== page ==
"People said that I dragged him," says England, "but I never did." Now, her hair is longer, her face is fuller, and she has a son, Carter, by Spc. Charles A. Graner, Jr. (himself court-martialed and convicted of prisoner abuse and currently married to Megan Ambuhl, like England, a guard at Abu Ghraib and interviewee in SOP). Still, England appears oddly detached, even unaware of what she means in the culture that so badly needs her to mean something. "When I was in the brig," she reports, "Every woman was there because of a man. You enter the military, it's a man's world. They're gonna try to control you." She adds, concerning the prisoners, "We didn't kill 'em. We didn't cut their heads off. We didn't shoot 'em. We didn't make 'em bleed to death. We did what we were told, soften 'em up."

Her seeming lack of perspective becomes a perspective. As the prison population at Abu Ghraib grew exponentially (Karpinski says, "Nobody had a plan for how you release a formerly suspected terrorist. The order was, you're not to release anybody"), the crowded conditions and lack of supervision made for chaos; the soldiers did what they were told and repeated what they saw. "Did any of this seem weird?" Morris asks Ambuhl, his voice echoing from off-screen. "Not when you take into account that we're helping to save lives," she says evenly, her recollections throughout the film underscoring her loyalty to her husband and the "cause." While some soldiers recall felling discomfort at the time (Davis says, "For hours and hours, all you hear is screaming"), other interviewees echo Ambuhl's view, that they were doing what needed to be done, what they were told, what they understood to be right. As SOP shows, the perspectives from inside Abu Ghraib were fundamentally different from those generated by the release of the photos.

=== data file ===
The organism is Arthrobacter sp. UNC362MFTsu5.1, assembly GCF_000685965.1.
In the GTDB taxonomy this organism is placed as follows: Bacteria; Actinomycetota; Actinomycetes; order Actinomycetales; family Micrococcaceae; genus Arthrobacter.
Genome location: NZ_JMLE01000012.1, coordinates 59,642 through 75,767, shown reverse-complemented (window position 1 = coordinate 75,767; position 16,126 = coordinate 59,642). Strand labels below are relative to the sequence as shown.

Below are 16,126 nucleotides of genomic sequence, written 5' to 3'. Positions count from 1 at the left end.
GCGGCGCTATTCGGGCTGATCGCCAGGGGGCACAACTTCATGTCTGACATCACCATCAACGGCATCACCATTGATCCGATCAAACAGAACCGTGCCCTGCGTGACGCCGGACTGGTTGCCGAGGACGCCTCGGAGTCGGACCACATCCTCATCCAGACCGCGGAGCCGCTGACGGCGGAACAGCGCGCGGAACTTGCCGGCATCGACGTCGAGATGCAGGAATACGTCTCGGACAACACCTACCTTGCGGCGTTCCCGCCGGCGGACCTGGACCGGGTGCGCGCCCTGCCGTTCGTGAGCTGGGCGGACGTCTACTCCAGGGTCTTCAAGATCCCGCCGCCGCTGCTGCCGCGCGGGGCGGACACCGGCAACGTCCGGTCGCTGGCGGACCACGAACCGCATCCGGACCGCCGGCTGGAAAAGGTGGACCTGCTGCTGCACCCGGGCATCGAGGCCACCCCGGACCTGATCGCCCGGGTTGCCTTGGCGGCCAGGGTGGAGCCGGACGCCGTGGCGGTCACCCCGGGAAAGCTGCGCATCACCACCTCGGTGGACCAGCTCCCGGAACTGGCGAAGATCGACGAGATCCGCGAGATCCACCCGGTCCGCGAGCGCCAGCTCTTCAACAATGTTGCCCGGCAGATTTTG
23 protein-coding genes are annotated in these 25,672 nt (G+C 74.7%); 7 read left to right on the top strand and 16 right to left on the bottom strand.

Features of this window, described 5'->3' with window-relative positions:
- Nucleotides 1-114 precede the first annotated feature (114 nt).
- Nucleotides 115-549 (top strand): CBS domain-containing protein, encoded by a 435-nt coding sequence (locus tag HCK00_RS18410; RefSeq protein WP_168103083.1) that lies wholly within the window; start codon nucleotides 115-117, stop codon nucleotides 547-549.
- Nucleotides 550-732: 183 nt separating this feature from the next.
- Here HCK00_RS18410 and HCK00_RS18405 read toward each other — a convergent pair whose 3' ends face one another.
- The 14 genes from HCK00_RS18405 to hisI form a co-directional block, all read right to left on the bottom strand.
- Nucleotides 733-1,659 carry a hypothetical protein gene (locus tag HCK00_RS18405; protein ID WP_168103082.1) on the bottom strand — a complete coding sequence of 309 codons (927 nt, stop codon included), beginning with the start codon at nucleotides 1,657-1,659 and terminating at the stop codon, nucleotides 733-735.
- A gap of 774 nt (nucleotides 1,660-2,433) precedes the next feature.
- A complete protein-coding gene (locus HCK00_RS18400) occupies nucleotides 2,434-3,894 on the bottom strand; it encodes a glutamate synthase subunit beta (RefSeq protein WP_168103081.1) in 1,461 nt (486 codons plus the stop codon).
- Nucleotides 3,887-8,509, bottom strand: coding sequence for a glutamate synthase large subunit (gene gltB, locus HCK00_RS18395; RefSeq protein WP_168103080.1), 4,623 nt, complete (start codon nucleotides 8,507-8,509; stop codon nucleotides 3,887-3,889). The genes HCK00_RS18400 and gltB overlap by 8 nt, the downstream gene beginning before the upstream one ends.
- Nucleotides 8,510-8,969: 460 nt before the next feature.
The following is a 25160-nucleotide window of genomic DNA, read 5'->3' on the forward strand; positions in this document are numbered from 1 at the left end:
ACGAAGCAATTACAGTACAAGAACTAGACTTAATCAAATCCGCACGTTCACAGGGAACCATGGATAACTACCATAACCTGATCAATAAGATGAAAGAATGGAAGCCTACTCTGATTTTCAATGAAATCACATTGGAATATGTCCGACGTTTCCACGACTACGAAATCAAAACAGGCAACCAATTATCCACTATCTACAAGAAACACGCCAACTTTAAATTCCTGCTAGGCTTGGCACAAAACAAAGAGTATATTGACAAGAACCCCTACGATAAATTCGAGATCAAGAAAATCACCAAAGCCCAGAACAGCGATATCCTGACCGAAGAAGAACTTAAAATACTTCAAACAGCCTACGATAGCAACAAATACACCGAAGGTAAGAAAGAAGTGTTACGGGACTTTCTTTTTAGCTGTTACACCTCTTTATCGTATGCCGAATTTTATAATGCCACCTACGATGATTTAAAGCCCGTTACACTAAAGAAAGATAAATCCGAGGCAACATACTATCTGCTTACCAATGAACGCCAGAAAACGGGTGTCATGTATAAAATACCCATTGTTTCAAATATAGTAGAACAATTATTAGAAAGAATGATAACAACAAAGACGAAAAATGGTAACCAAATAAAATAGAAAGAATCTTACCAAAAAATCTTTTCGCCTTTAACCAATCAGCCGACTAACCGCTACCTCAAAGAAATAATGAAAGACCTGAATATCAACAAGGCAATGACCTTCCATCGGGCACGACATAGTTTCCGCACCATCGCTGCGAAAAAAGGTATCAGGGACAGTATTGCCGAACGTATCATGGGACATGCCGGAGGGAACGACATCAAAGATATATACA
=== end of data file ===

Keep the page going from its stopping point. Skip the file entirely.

The fact that some guards took pictures, kept records, seems the most telling aspect of their increasingly inexplicable behavior, though it remains unclear exactly what it tells: "I started taking photos," says Spc. Sabrina Harman. Reading from a letter she wrote home at the time, she continues, "Not many people know this shit goes on. The only reason I want to be there is to get the pictures and prove that the U.S. is not what they think. But I don’t know if I can take it mentally. What if it was me in their shoes?" Harman's effort at empathy, refracted in her frankly remarkable documentation, is recontextualized again in SOP. The images of Abu Ghraib include shots of Harman posing with a dead prisoner, smiling while giving a thumbs-up sign (she explains it as a nervous reaction, not knowing how to pose for such a photo and so resorting to poses she learned as a child).

This photo raises questions concerning prisoners died at Abu Ghraib, who was responsible and how the very idea of responsibility became dependent on the photos-as-evidence. Former military-police sergeant Tony Diaz remembers holding one prisoner's arms while other guards beat him to death: "I think I got the blood on my uniform. It kinda felt bad. I'm not part of this, but you kind of are, 'cause you're there." But Harman, who appears in an image with the dead "ghost detainee" (unlisted in prison records, "He wasn't supposed to be there"), was charged with destruction of evidence, because she moved a bandage to arrange the photo pose: this charge was dropped, though she was convicted of other abuses.